The last five months have been difficult for most of us. Over the last five months, many of us have experienced a trauma that we never expected to experience in our lives. We have undergone different stages of grief because our “normal” lives have been upended. Along with the changes to our “normal” lives, COVID-19 has brought to light inequities that some of us thought no longer existed in our nation. We have been reminded of our nation’s history of racism and classism as some groups of people have experienced lack of medical resources and those who have to work to survive have been shoved to the front lines as essential workers.
Some of us have also experienced personal tragedy during the last five months. Perhaps a family member or close friend has died from complications due to COVID-19. Maybe a loved one has lost a job that has put undue financial stress on the family. Some may have had to say goodbye to a family pet or two during this time. And others of us have struggled with depression or anxiety perhaps for the first time in our lives. Sadly, a few of us have had questions about our faith.
As I was reflecting this morning on the last five months, I felt a weight on my spirit. We are hurting, we are confused, we are lost, we are angry. Some of us are trying to be hopeful, but it is difficult to stay positive when it seems that each day brings another stress or another tragedy. Just this week, millions of people on the East Coast have lost power due to Tropical Storm Isaias, and at this point, many of them will not have power restored for at least a week. In normal circumstances, it can be an irritation to lose power. However, given the last five months, losing power could be the one thing that pushes someone over the edge emotionally and psychologically.
It just so happens that over the last few weeks, my daily Bible readings have come from the exilic period of Biblical history. This includes the Babylonian captivity and the eventual destruction of the temple and the city of Jerusalem. This includes the prophecies of Jeremiah, most well known as the weeping prophet. To put it mildly, the exilic period of Biblical history can be depressing, especially if our focus is on the tragedy and consequences that the people of God experienced during this time.
This morning, my readings moved to the prophet Habakkuk, one of the lesser known prophets of the Bible. Habakkuk prophesied during the time period before the fall of Jerusalem, when the elite of Judah had been taken as captives into Babylon and the poor had been left behind. During the first two chapters of Habakkuk, the prophet calls out for God’s help, feeling despair that God is not listening. The prophet feels abandoned by a God who said “never will I leave you, never will I forsake you.”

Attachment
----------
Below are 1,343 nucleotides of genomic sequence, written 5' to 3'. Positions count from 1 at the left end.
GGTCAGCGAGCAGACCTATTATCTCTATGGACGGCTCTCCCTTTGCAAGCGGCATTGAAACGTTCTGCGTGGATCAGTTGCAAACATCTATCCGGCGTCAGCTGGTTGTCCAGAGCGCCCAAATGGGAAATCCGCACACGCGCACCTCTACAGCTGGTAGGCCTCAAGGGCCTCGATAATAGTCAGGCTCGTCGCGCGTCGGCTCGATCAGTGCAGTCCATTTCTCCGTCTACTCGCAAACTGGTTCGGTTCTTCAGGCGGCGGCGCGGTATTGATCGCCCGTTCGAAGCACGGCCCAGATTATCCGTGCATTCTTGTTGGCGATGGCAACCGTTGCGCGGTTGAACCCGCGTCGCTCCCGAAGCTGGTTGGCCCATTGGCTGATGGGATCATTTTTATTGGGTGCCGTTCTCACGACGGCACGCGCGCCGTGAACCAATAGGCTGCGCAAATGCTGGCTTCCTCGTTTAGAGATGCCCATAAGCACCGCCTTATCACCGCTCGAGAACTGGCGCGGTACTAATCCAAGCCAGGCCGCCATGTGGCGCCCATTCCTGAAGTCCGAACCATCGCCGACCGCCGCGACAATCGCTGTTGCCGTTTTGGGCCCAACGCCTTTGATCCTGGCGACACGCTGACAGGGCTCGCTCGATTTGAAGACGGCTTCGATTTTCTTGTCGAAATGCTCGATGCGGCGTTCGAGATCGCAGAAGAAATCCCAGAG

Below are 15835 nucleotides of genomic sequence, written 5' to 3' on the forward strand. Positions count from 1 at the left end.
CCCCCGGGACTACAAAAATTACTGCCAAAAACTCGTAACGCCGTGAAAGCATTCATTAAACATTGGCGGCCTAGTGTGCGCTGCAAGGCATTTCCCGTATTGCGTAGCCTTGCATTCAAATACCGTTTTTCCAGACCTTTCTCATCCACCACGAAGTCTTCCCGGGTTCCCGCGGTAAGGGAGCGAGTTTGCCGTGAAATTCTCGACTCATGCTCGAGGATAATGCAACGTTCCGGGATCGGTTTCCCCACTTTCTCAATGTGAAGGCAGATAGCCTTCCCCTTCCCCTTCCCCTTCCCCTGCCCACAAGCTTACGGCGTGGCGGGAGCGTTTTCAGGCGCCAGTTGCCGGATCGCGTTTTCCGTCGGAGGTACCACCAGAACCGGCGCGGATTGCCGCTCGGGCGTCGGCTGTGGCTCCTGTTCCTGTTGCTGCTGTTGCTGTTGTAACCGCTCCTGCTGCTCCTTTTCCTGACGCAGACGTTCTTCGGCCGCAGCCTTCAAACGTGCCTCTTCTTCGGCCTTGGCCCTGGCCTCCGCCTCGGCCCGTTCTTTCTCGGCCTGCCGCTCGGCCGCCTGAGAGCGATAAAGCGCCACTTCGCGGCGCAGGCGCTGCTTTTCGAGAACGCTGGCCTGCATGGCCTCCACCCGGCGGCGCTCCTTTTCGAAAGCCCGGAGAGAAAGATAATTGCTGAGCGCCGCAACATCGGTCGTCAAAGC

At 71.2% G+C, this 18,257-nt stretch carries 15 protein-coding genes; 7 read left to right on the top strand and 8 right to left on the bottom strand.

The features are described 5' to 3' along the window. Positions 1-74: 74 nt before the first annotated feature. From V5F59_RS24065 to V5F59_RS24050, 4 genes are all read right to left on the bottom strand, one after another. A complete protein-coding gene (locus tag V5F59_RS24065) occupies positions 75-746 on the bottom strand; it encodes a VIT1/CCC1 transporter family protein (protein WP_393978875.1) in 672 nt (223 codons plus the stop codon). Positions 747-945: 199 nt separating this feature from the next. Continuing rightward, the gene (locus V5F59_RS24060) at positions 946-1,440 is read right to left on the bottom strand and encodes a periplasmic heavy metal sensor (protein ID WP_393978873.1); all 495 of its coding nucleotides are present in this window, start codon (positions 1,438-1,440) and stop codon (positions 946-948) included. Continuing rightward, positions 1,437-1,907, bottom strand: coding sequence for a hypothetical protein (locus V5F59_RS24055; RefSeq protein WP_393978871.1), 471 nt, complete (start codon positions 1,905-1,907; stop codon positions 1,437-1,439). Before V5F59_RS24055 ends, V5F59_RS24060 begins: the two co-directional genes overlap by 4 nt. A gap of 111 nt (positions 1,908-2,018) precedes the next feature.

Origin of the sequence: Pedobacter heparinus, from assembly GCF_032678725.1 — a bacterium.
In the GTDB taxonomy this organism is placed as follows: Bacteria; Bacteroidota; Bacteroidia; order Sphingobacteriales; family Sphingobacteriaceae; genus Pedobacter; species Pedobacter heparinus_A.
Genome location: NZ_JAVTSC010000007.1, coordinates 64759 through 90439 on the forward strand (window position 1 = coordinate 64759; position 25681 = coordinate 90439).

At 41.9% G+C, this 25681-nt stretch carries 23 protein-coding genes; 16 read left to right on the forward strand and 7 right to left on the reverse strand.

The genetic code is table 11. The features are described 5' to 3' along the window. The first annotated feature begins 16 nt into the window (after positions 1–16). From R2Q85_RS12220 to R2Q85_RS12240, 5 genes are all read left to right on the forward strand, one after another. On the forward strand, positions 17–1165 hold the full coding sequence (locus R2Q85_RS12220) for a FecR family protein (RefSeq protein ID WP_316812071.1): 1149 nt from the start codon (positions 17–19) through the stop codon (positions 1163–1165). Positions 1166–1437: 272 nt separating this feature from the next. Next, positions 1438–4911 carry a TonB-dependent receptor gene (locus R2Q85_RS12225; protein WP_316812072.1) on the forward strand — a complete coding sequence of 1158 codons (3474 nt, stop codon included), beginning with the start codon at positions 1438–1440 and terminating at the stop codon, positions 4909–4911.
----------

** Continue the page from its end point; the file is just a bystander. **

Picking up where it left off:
However, in the third chapter of Habakkuk, the prophet is reminded of God’s salvation. He is reminded of God’s goodness and God’s glory. His hope is renewed even though all that he sees around him is desolation.
Habakkuk’s reflection on God’s goodness in Habakkuk 3 is what we need today:
Even though the fig trees have no blossoms,
and there are no grapes on the vines;
even though the olive crop fails,
and the fields lie empty and barren;
even though the flocks die in the fields,
and the cattle barns are empty,
yet I will rejoice in the Lord!
I will be joyful in the God of my salvation!
The Sovereign Lord is my strength!
He makes me as surefooted as a deer,
able to tread upon the heights.Habakkuk 3:17-19 New Living Translation
Some of us feel as if the fig trees have no blossoms and that there are no grapes on the vines because we have lost jobs, and we don’t know where the groceries are going to come from. Some of us feel like the fields are empty and barren because we have lost loved ones. Some of us feel like Habakkuk when he cries out, “‘Are we only fish to be caught and killed?” because each day seems to bring on a new tragedy, stress, or irritation.
However, today let us be reminded of God’s provision and protection in our lives. Let us be reminded of another exilic prophet, Jeremiah, who proclaims in Lamentations 3, “The faithful love of the Lord never ends! His mercies never cease. Great is his faithfulness; his mercies begin afresh each morning. I say to myself, ‘The Lord is my inheritance; therefore, I will hope in him!'” (Lamentations 3:22-24 NLT). Let us also be reminded of the words of Hosea, a prophet of Israel who warned the people before Israel’s fall to the Assyrians. He calls to the people,
Come, let us return to the Lord.
He has torn us to pieces;
now he will heal us.
He has injured us;
now he will bandage our wounds.
In just a short time he will restore us,
so that we may live in his presence.
Oh, that we might know the Lord!
Let us press on to know him.
He will respond to us as surely as the arrival of dawn
or the coming of rains in early spring.Hosea 6:1-3 NLT
We are not abandoned. We are not destroyed. We may feel struck down from every side, but our God of salvation is with us. Let us rejoice in the Lord though the fig trees have no blossoms and the olive crops fail.